New York, April 26, 2000 — Tunisian police assaulted a group of French press freedom advocates and journalists today when they attempted to visit Tunisian journalist Taoufik Ben Brik, who was in the 24th day of a hunger strike to protest two years of harassment by state authorities. Ben Brik later announced that he was suspending the strike for three days at the personal request of a visiting foreign dignitary.
Ben Brik, who is said to be seriously ill, intends to resume his hunger strike unless Tunisian authorities release his brother Jalal and two other supporters who were arrested outside his house today and reportedly charged with assaulting security agents and blocking a public thoroughfare.
Early today, the Paris-based press freedom group Reporters Sans Frontières (RSF) announced that uniformed and plainclothes Tunisian police had attacked members of an RSF delegation and three French journalists who were attempting to visit Ben Brik at his home in Tunis. They included RSF’s secretary general, Robert Menard, the group’s North Africa researcher, Virginie Locussol, and three French journalists: Julia Ficatier of the daily La Croix, Angelique Bouin of the national radio station France Inter, and Isabelle Simon of the news agency Sipa Press. “We were insulted, roughed up, and hit, and the journalists’ materials, including camera and film, were seized or burned,” Menard told Agence France Presse (AFP).
“This disgraceful incident speaks volumes about the abject state of press freedom in Tunisia,” said CPJ Executive Director Ann K. Cooper. “It must be universally condemned. It’s past time that the international community takes note of these aggressions and voices its concern.” In Washington today, meanwhile, Tunisian embassy officials canceled a confirmed meeting with CPJ representatives to discuss Ben Brik’s case.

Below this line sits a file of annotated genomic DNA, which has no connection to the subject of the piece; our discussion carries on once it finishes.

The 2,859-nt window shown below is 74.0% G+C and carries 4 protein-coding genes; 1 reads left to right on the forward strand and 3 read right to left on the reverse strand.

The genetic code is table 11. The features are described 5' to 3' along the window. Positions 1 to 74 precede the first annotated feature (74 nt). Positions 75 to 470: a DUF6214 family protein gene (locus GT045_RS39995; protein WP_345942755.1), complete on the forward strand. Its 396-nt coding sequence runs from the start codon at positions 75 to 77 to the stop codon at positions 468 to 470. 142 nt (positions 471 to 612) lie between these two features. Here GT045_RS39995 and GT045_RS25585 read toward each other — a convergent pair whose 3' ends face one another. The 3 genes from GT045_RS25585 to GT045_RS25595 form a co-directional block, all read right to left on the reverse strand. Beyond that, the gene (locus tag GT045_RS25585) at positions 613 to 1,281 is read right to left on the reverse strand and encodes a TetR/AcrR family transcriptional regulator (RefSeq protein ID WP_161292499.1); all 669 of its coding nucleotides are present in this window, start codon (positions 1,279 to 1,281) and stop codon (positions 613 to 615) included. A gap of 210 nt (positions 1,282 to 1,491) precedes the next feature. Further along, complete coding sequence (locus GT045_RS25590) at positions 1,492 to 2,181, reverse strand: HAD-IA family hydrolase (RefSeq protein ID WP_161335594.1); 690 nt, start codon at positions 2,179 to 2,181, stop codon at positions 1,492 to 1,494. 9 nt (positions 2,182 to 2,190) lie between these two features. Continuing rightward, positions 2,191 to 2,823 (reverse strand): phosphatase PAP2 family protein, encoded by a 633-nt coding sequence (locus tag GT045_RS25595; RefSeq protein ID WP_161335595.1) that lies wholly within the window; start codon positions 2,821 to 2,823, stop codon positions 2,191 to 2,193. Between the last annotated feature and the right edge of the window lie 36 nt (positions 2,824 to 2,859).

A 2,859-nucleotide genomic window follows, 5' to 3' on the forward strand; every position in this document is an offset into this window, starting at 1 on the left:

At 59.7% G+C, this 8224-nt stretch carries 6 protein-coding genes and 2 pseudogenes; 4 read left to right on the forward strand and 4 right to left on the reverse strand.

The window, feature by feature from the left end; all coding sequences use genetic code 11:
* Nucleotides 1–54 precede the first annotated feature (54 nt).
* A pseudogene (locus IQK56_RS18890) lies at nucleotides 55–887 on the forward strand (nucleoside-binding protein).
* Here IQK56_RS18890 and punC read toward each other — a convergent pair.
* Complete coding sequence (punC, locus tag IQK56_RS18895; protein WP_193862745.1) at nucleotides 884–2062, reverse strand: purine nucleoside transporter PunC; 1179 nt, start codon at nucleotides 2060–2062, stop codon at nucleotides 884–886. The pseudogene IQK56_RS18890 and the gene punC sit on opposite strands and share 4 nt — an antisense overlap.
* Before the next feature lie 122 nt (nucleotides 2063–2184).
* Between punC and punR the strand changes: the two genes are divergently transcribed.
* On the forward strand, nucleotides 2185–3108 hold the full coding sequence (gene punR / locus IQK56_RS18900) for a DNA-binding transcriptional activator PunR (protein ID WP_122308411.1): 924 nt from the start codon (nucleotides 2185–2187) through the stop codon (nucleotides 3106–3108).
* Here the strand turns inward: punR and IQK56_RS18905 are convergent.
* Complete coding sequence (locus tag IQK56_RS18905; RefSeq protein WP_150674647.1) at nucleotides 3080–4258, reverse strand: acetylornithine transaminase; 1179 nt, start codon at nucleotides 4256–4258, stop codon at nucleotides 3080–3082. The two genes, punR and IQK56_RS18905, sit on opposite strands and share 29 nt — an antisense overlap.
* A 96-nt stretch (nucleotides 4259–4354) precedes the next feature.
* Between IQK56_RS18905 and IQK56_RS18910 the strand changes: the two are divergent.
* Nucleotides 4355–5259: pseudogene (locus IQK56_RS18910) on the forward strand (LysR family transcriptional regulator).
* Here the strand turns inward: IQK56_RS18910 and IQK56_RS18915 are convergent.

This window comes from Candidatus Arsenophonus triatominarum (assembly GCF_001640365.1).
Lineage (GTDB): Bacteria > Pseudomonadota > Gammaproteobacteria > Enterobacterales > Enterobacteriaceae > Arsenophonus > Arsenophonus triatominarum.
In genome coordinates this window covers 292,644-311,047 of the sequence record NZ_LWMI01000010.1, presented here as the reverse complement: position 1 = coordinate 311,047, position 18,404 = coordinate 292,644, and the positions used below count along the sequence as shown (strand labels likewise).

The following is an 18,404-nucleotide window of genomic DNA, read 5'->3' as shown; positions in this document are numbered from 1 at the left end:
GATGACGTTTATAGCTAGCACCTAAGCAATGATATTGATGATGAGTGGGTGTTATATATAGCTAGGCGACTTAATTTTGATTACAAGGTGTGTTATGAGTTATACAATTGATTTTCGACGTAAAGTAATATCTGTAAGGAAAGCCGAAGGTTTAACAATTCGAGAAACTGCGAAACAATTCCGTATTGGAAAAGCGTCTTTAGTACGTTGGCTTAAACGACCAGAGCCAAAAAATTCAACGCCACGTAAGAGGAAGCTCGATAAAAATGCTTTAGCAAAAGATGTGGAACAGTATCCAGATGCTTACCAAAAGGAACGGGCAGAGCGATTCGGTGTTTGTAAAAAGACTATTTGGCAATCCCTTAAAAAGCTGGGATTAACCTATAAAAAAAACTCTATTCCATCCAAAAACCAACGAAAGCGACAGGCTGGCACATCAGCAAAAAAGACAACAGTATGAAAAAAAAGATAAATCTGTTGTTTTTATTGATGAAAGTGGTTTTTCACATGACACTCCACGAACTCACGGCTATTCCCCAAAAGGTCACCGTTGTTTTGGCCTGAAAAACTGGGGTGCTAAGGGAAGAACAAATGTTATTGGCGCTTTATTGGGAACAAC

After the attack, AFP reported that the journalist had suspended his hunger strike for three days at the personal request of Marie-Claire Mendès-France, widow of the late French prime minister Pierre Mendès-France, who flew in from Paris to make the appeal.
On Monday, April 24th, Ben Brik was taken to a hospital in Tunis on advice from his doctors, who said his life was at risk. The journalist has reportedly lost 39 pounds. After a brief stay at the hospital he was taken to a Tunis clinic, and returned home last night. Police reportedly maintained a tight presence at the hospital and at his home.
Ben Brik launched his hunger strike on April 3 to protest the travel ban imposed on him by government authorities a year ago, when Tunisian airport police confiscated his passport as he was about to embark on a planned trip to Switzerland. Over the last two years, Ben Brik has been subjected to various forms of harassment in response to his coverage of human rights abuses in Tunisia for European news organizations. He has come under intense police surveillance, his phone and fax lines have been cut repeatedly, and he has been physically assaulted by men believed to be undercover police agents.
On April 3, a state prosecutor in Tunis summoned Ben Brik to hear charges of publishing false information and offending public institutions. The accusations stem from articles about Tunisia that he had published in the European newspapers La Tribune de Genève and Le Courier. The case is currently adjourned, and no date has yet been set for the next hearing. If convicted, Ben Brik faces up to nine years in prison in addition to unspecified fines.